BTUK 2 debuts with Emanate

April 16, 2021

David Mead

BTUK 2 is the new junior company of Ballet Theatre UK featuring dancers in their final year of study at the company’s affiliated Ballet School. Performing is an important part of a dancer’s training, and the aim of the new ensemble is to provide such opportunities, and to create new and innovative work as the dancers set out on their classical careers. While it may be a product of the pandemic, BTUK artistic director Christopher Moore explains that the intention is to grow it into a permanent member of the BTUK family.

Their first programme, Emanate, features two adaptations of iconic classical repertoire alongside four new works, all initially at least created remotely during lockdown before rehearsal progressed to the studio once allowed. Although all the new creations come in at less than five minutes, there’s plenty of interest, and plenty of fine dancing from the clearly talented young dancers. Each work is introduced by the choreographers and dancers who give interesting insights into the process and the challenges faced, and the thinking behind each work. It’s just a shame that the sound quality sometimes makes it difficult to hear clearly (the background music doesn’t help either).

BTUK 2's The Dying SwanStill courtesy Ballet Theatre UK
BTUK 2’s The Dying Swan
Still courtesy Ballet Theatre UK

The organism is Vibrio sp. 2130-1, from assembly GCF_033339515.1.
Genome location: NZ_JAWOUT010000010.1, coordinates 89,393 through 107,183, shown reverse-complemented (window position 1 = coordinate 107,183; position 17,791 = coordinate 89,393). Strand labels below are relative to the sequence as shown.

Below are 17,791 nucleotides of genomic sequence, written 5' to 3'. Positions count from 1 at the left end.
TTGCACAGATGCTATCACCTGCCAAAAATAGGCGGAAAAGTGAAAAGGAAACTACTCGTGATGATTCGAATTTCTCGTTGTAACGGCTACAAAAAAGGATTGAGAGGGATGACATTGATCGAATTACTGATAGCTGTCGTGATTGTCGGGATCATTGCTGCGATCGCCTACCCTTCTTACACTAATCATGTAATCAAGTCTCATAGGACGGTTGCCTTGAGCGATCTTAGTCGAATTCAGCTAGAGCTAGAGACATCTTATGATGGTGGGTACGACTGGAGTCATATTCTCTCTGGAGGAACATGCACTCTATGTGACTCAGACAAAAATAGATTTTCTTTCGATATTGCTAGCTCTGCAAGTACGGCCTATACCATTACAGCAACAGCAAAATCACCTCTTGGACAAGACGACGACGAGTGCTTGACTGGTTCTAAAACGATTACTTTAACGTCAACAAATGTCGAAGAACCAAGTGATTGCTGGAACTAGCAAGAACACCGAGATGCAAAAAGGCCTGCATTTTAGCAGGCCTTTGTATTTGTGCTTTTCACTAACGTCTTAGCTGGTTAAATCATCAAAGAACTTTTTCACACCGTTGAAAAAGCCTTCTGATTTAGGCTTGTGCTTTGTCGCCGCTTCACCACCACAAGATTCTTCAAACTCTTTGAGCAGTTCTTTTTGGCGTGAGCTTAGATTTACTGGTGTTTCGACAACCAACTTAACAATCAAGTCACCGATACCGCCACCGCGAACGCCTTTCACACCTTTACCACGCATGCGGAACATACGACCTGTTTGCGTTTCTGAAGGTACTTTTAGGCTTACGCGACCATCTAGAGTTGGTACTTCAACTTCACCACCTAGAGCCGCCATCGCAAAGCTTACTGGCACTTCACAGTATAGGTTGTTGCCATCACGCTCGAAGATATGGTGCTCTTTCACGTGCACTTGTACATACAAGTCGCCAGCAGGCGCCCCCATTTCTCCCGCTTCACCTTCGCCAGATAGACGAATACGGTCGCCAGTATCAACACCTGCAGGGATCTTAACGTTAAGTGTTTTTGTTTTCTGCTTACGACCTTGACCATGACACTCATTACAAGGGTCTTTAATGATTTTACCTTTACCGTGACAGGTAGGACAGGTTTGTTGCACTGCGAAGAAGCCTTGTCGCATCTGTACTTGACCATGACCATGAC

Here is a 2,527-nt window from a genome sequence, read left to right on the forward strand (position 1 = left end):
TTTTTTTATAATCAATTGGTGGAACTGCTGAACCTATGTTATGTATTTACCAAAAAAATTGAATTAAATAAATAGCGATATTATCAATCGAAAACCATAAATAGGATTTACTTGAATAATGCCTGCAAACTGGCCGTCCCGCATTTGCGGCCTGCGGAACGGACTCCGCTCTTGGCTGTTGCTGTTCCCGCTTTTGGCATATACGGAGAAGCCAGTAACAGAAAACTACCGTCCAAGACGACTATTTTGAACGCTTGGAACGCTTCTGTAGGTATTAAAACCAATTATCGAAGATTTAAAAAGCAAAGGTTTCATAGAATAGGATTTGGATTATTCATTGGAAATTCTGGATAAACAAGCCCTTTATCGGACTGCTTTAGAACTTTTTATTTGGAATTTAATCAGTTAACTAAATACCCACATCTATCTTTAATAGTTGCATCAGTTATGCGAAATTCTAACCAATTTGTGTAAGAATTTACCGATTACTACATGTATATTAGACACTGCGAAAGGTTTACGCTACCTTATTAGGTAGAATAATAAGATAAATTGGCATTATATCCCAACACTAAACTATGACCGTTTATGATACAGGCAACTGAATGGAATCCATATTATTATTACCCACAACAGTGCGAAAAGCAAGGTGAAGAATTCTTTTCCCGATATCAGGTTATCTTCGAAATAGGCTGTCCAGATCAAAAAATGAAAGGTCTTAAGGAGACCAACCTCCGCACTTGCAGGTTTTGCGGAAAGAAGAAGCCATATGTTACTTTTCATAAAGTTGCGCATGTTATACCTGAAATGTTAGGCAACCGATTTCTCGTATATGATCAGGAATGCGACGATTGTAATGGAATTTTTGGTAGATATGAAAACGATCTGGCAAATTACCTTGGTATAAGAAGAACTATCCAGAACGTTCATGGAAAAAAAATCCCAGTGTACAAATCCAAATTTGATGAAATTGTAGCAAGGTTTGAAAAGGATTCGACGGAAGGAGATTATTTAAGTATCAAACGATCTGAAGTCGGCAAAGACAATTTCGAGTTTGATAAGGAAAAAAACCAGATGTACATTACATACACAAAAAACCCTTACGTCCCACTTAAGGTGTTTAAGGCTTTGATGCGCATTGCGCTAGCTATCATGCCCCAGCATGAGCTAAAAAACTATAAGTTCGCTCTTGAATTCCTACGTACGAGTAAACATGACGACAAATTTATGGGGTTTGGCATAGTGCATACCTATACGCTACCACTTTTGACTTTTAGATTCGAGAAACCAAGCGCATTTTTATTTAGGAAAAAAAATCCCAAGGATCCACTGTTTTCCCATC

The take on Fokine’s The Dying Swan features multiple birds, the film flitting between female students and guests from Ballet Theatre UK in living rooms at home, in gardens, parks and more, each putting their own slightly different interpretation on the work.

My favourite of the new pieces is Severance, in which choreographer Ewan Hambelton and dancers Michael Maple, Paul Meneu and Nathan Anson make good use of a table and chair. It’s cleverly filmed and edited too, with each in their own section of a three-way split three ways. Whether mirror, unison, or simply complimenting, the set up works brilliantly. The performers very much bring feelings of despair and yearning in the choreography, which includes some lovely arabesques that seem to go on for ever.

Nathan Anson, Michael Maple and Paul Meneu in Severance by Ewan HambeltonStill courtesy Ballet Theatre UK 1
Nathan Anson, Michael Maple and Paul Meneu
in Severance by Ewan Hambelton
Still courtesy Ballet Theatre UK

Courtney Evans’ Tabula Rasa is very much a piece of its time. Featuring Sophie Barton, Ciara Donovan-Hill, Rosie Hall and Iman El Maghili-Fisker in a variety of locations that range from the especially appealing open expanses of a foreshore with the tide out, through a field and woodland (the shots up through the trees are super), to the rather down-at-heel, puddle-strewn open deck of a multi-storey car park (oddly, my favourite).

As the film continually shifts from one dancer to another, it’s another example of the montage-style film and choreography that has been commonplace, although I did find it had a more optimistic feel than most. The dance itself is quite abstract, the artists each responding to their own surroundings in their own way.